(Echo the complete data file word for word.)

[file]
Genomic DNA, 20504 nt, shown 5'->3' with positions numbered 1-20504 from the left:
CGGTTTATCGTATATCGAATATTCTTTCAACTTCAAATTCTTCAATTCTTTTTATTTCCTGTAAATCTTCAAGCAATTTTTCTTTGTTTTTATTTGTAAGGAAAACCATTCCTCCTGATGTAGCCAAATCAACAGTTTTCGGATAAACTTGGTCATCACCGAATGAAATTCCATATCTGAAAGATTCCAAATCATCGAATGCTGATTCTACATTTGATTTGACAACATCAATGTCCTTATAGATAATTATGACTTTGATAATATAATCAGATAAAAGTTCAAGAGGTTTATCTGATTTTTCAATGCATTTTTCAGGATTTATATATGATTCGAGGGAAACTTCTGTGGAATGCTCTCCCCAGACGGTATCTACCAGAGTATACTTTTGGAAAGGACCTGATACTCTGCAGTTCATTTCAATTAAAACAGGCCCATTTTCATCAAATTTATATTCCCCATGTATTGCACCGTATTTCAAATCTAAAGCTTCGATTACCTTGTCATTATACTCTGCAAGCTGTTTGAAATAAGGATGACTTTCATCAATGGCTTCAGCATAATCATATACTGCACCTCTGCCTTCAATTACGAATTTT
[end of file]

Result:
Genomic DNA, 20504 nt, shown 5'->3' with positions numbered 1-20504 from the left:
CGGTTTATCGTATATCGAATATTCTTTCAACTTCAAATTCTTCAATTCTTTTTATTTCCTGTAAATCTTCAAGCAATTTTTCTTTGTTTTTATTTGTAAGGAAAACCATTCCTCCTGATGTAGCCAAATCAACAGTTTTCGGATAAACTTGGTCATCACCGAATGAAATTCCATATCTGAAAGATTCCAAATCATCGAATGCTGATTCTACATTTGATTTGACAACATCAATGTCCTTATAGATAATTATGACTTTGATAATATAATCAGATAAAAGTTCAAGAGGTTTATCTGATTTTTCAATGCATTTTTCAGGATTTATATATGATTCGAGGGAAACTTCTGTGGAATGCTCTCCCCAGACGGTATCTACCAGAGTATACTTTTGGAAAGGACCTGATACTCTGCAGTTCATTTCAATTAAAACAGGCCCATTTTCATCAAATTTATATTCCCCATGTATTGCACCGTATTTCAAATCTAAAGCTTCGATTACCTTGTCATTATACTCTGCAAGCTGTTTGAAATAAGGATGACTTTCATCAATGGCTTCAGCATAATCATATACTGCACCTCTGCCTTCAATTACGAATTTT